In fact, entire books of the Bible were forged.[21] This doesn’t mean their content is necessarily wrong, but it certainly doesn’t mean it’s right. So which books were forged? Ephesians, Colossians, 2 Thessalonians, 1 and 2 Timothy, Titus, 1 and 2 Peter, and Jude—a whopping nine of the twenty-seven New Testament books and epistles—are to one degree or another suspect.[22]

Forged books? In the Bible?

Why are we not surprised? After all, even the gospel authors are unknown. In fact, they’re anonymous.[23] And doesn’t that fill us with a warm and fuzzy feeling of scriptural security?

Now, the list goes on, but word count and column inches come into play, and I’m nearing my limit for this article. The above is only two out of sixty pages I have devoted to this subject in my book, MisGod’ed. Drop a dollah and read all about it. Or stay tuned for the next episode in this series. Can’t decide? Chew a hoof and think about it.

Copyright © 2012 Laurence B. Brown

Laurence B. Brown is an ophthalmic surgeon, a retired Air Force officer, an ordained interfaith minister, and the author of a number of books of comparative religion and reality-based fiction. His works can be found on his website,


[1] Dow, Lorenzo. Reflections on the Love of God.

[2] Buttrick, George Arthur (Ed.). 1962 (1996 Print). The Interpreter’s Dictionary of the Bible. Volume 4. Nashville: Abingdon Press. pp. 594-595 (Under Text, NT).

[3] Ehrman, Bart D. 2005. Misquoting Jesus. HarperCollins. P. 88.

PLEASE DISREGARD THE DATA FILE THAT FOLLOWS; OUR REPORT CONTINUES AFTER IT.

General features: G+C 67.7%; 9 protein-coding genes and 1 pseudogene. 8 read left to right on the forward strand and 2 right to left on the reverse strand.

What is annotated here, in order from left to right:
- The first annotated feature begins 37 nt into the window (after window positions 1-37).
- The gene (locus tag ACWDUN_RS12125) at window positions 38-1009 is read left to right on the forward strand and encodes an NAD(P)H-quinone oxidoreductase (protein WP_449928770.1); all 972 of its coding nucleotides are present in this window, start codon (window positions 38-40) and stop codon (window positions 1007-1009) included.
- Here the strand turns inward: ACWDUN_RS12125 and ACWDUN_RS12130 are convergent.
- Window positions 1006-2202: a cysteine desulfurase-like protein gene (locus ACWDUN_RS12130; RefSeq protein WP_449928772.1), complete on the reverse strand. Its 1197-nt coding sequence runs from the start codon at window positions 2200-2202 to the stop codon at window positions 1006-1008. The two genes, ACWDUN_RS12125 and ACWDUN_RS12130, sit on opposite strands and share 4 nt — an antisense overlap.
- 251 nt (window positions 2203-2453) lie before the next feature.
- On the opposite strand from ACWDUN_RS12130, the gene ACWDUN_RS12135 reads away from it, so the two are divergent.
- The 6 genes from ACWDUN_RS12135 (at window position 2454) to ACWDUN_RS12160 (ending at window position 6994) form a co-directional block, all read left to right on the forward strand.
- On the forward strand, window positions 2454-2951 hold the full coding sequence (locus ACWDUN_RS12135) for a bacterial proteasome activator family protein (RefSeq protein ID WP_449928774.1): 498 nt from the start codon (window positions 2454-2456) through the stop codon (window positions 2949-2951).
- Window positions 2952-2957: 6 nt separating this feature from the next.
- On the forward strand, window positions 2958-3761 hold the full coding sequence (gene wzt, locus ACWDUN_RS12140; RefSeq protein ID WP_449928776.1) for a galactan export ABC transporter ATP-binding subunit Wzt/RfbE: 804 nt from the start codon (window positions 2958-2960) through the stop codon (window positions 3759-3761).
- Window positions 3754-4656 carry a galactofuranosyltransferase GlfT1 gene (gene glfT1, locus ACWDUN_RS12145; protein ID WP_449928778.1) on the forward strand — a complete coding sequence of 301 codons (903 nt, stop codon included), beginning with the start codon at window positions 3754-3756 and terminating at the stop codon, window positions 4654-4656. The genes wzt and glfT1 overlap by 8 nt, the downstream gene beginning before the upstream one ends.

[4] Ehrman, Bart D. 2003. Lost Christianities. Oxford University Press. P. 78.

[5] Ehrman, Bart D. Misquoting Jesus. P. 89.

[6] Ehrman, Bart D. The New Testament: A Historical Introduction to the Early Christian Writings. 2004. Oxford University Press. P. 12.

[7] Ehrman, Bart D. Lost Christianities. P. 49.

[8] Metzger, Bruce M. 2005. A Textual Commentary on the Greek New Testament. Deutsche Bibelgesellschaft, D—Stuttgart. Introduction, p. 1.

[9] Ehrman, Bart D. Lost Christianities and Misquoting Jesus.

[10] Metzger, Bruce M. and Ehrman, Bart D. The Text of the New Testament: Its Transmission, Corruption, and Restoration. P. 275.

[11] Ehrman, Bart D. Lost Christianities. Pp. 49, 217, 219-220.

[12] Ehrman, Bart D. Lost Christianities. P. 219.

[13] Metzger, Bruce M. and Ehrman, Bart D. The Text of the New Testament: Its Transmission, Corruption, and Restoration. P. 265. See also Ehrman, Orthodox Corruption of Scripture.

[14] Ehrman, Bart D. 1993. The Orthodox Corruption of Scripture. Oxford University Press. P. xii.

[15] Ehrman, Bart D. Lost Christianities. P. 220.

[16] Metzger, Bruce M. A Textual Commentary on the Greek New Testament. Introduction, p. 3

[17] Metzger, Bruce M. A Textual Commentary on the Greek New Testament. Introduction, p. 10.

[18] Metzger, Bruce M. and Ehrman, Bart D. The Text of the New Testament: Its Transmission, Corruption, and Restoration. P. 343.

[19] Ehrman, Bart D. Misquoting Jesus. Pp. 62-69.

[20] Ehrman, Bart D. Misquoting Jesus. P. 68.

[21] Ehrman, Bart D. Lost Christianities. Pp. 9-11, 30, 235-6.

[22] Ehrman, Bart D. Lost Christianities. P. 235.

[23] Ehrman, Bart D. Lost Christianities. P. 3, 235. Also, see Ehrman, Bart D. The New Testament: A Historical Introduction to the Early Christian Writings. P. 49.